Legalising euthanasia will only worsen the current provision of care for the terminally ill
Baroness Meacher’s Assisted Dying Bill is the fourth attempt to legalise giving lethal drugs to terminally ill people to end their lives. The fundamental and practical flaws in the bill are clearly exposed by the range of amendments that have been put down. It is therefore surprising, and worrying, that proponents of what is being euphemistically called “assisted dying” have put forward an almost identical bill each time and have not addressed the concerns raised by the House on earlier occasions.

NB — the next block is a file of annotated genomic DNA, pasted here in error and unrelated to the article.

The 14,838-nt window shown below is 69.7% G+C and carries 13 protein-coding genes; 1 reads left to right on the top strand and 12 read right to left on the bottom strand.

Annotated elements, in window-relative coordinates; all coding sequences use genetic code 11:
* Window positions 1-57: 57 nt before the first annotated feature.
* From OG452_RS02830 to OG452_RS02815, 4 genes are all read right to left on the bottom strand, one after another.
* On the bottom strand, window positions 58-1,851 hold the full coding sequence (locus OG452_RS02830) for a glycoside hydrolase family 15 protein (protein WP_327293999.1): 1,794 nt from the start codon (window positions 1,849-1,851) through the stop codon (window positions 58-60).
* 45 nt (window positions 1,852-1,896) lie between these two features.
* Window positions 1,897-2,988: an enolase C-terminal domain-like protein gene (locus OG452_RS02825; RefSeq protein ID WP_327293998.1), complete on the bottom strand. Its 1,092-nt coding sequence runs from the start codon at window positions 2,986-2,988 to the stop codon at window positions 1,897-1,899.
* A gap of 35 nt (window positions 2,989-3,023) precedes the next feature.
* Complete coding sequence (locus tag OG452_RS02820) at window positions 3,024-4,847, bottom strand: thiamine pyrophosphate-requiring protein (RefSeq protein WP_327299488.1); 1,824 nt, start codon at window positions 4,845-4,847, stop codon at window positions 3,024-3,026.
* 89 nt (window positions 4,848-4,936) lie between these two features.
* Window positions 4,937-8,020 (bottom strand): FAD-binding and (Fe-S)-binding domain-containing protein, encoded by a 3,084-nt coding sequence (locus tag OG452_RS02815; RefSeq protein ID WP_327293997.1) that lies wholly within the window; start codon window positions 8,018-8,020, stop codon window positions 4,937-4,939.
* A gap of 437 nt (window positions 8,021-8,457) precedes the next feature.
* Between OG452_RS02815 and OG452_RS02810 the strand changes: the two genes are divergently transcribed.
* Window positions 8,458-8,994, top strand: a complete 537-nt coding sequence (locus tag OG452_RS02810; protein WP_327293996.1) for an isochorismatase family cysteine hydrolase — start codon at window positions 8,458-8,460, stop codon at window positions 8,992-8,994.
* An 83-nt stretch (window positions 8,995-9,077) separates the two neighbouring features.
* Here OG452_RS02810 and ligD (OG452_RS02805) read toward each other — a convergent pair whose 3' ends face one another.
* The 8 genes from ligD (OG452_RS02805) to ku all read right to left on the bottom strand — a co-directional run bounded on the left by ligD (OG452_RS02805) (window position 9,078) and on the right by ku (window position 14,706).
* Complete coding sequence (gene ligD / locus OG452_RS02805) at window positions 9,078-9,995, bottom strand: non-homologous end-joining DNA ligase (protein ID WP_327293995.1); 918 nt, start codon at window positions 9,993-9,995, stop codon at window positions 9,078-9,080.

The bill would do nothing to plug deficits in care. It risks being seen and used as a cheap solution for human suffering. Every day, patients are failing to get the specialist palliative care they need, with patchy availability through reliance on voluntary sector funding. Introducing legislation for “assisted dying,” far from improving current provision of care for the terminally ill, would make the situation worse.